Internship application forms are available in SHL 231 (Lynn’s office). Due dates for internship applications through the Biology Department are as follows:
SEPTEMBER 1ST for fall internships
OCTOBER 15th for departmental J term internships or Mayo Clinic research internships
DECEMBER 1st for January internships other than “departmental” internships
February 1st for spring semester internships
MAY 1st for summer internships.
Completed forms should be returned to the Biology Department (Lynn Williams).
Following department evaluation, the Biology Internship Coordinator (Enos-Berlage) will notify students on the status of their application. Approved internship applications will then be forwarded to the Career Center, which will then forward them to the Registrar.
For further information or questions, contact:
Jodi Enos-Berlage, Faculty Internship Advisor
Department of Biology
Phone: (563) 387-1554
Phone (563) 387-1472
I. Student-designed Internships (developed by student in consultation with Internship Coordinator (Enos)
Options to Consider for Finding an Internship
This is the most common type of internship, in which the student takes the initiative for making direct arrangements with off-campus professionals and/or institutions. One important consideration that often strongly influences an internship location is housing. Often, students will seek available opportunities where they have available housing. Within this restriction, students should consider several options to develop an internship, listed below:
Finally, several external, but formal internship programs are in place that Luther students have applied to in the past, and/or that the biology department has more established contacts with. For each of these, see Dr. Enos if you would like more information. These include:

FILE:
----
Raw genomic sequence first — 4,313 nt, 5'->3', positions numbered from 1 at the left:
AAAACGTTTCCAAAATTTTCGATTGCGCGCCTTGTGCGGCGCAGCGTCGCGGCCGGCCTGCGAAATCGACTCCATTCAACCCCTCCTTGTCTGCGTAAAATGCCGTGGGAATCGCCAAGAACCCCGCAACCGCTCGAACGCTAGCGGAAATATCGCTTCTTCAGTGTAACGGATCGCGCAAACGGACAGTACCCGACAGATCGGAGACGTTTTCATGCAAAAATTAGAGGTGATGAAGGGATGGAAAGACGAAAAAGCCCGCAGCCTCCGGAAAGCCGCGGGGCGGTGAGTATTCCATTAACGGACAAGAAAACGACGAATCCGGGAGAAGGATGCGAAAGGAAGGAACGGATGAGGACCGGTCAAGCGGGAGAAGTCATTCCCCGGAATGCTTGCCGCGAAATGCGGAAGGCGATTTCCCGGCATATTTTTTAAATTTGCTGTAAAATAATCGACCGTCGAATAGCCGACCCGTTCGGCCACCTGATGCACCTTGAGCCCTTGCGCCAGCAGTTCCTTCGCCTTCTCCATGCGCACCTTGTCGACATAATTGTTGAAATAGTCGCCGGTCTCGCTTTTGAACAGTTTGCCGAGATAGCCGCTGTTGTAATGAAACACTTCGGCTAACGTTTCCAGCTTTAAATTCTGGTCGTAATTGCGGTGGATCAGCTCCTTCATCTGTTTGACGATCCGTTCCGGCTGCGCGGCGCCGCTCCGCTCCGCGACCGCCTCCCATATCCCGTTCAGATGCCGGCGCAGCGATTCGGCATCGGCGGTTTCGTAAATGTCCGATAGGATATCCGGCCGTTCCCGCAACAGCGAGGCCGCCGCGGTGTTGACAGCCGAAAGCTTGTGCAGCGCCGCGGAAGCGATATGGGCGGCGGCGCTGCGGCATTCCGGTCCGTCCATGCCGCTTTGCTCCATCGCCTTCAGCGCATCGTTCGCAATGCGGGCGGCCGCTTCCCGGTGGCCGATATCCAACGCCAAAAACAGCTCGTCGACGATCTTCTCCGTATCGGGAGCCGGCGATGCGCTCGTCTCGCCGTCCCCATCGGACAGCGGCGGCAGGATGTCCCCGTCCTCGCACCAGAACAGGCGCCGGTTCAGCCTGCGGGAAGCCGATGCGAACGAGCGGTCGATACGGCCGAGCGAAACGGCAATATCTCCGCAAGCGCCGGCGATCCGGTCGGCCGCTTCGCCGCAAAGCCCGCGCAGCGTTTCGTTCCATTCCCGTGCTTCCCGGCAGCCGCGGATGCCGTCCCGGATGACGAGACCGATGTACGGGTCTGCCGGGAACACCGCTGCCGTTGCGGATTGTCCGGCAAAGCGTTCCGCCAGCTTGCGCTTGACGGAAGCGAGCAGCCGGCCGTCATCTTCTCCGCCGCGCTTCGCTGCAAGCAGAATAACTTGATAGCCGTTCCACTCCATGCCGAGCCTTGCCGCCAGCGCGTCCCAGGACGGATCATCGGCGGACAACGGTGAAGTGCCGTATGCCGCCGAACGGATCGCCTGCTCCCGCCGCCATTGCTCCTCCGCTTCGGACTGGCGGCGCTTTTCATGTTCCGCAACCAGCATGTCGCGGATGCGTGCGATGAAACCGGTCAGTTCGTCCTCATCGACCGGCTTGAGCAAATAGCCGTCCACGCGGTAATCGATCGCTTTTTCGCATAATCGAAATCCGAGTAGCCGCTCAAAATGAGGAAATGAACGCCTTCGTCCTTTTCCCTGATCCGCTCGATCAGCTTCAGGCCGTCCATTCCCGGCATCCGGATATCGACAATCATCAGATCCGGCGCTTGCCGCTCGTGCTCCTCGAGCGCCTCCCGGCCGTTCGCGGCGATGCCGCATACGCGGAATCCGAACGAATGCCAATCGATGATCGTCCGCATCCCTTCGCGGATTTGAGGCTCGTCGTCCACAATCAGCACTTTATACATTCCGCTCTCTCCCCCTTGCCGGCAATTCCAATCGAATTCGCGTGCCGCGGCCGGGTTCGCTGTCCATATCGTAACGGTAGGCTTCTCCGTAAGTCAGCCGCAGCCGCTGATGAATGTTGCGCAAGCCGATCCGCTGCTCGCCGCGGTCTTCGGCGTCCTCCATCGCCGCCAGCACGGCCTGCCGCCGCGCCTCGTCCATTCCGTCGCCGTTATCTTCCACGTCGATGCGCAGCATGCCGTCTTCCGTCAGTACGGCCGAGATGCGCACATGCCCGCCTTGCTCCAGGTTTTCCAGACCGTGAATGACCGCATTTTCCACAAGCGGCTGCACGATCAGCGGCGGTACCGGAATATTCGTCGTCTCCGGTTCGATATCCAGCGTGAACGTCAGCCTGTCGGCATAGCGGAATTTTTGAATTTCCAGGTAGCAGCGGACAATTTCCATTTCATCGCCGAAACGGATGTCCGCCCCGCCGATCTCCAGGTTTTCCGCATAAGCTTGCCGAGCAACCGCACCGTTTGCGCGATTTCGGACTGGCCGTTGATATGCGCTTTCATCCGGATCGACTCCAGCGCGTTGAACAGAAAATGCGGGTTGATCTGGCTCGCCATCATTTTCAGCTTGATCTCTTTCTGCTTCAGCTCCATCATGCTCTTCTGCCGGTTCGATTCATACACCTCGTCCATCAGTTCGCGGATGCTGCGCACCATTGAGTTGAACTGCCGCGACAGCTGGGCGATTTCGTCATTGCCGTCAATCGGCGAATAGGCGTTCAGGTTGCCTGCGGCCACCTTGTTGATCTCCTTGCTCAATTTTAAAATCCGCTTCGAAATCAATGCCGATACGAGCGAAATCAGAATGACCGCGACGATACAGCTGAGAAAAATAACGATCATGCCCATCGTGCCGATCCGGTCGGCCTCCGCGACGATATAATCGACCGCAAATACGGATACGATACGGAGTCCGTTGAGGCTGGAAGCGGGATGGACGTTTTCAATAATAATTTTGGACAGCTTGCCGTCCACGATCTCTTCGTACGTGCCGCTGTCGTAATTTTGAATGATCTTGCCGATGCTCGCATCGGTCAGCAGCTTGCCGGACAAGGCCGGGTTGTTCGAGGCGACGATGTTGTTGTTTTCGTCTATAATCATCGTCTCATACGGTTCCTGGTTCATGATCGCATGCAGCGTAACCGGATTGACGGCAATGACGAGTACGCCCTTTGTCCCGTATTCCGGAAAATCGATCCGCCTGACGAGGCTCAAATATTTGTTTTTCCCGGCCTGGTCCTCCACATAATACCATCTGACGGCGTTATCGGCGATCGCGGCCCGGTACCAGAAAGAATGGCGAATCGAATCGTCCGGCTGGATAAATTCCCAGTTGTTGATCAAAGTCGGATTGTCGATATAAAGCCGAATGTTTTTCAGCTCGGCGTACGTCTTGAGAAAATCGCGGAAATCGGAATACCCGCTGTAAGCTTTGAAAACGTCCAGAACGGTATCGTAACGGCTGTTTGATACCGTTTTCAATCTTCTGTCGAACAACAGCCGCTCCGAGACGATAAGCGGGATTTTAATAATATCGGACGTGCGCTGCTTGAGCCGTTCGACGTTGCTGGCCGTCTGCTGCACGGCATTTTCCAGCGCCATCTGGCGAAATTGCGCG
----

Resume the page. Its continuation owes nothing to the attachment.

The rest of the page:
A. Health Care Internships, CentraCare Clinic Premed Shadowing Program (St. Cloud, MN): There is an independent selection process for this program. Application must be made directly to St. Cloud; students must have own housing. Have both 4 week winter and summers terms.
B. Research Internships (Mayo Clinic): Students interested in this option first need to identify and contact potential research mentors from Mayo Clinic’s website (http://www.mayo.edu/research). After mutual agreement with the mentor, the mentor needs to contact their Human Resource staffing specialist to complete the paperwork for the intern process. Housing is available through Mayo at the student’s cost.
C. Other: The biology department internship coordinator is familiar with other types of non-departmental affiliated health care internship experiences, e.g., dental, physical therapy, pharmacy, veterinary medicine, Heart Center, biotech, environmental, etc. and can offer some ideas and contacts in these areas.
II. Departmental Internships (coordinated and selected through Biology department)
Note: Applications for all of these internships must be received by October 15th
A. Health Care Internships: The department selects students to participate in the following programs that allow students to shadow medical doctors and other health care personnel:
* Please note that some of these internship programs require background checks, health screenings, and CPR certification (2-man C), sometimes at the students’ cost. (If a health care internship, assume this.) See Dr. Enos for details on health screenings and CPR certification.
B. Research Internships: The department selects students to participate during January term in undergraduate research at the University of Iowa Biosciences Program and the University of Arizona-Tucson. St. Joseph’s Hospital in Phoenix and the University of Utah-Salt Lake City also have winter term opportunities. Housing expense is currently not provided for these programs. See Dr. Enos if interested.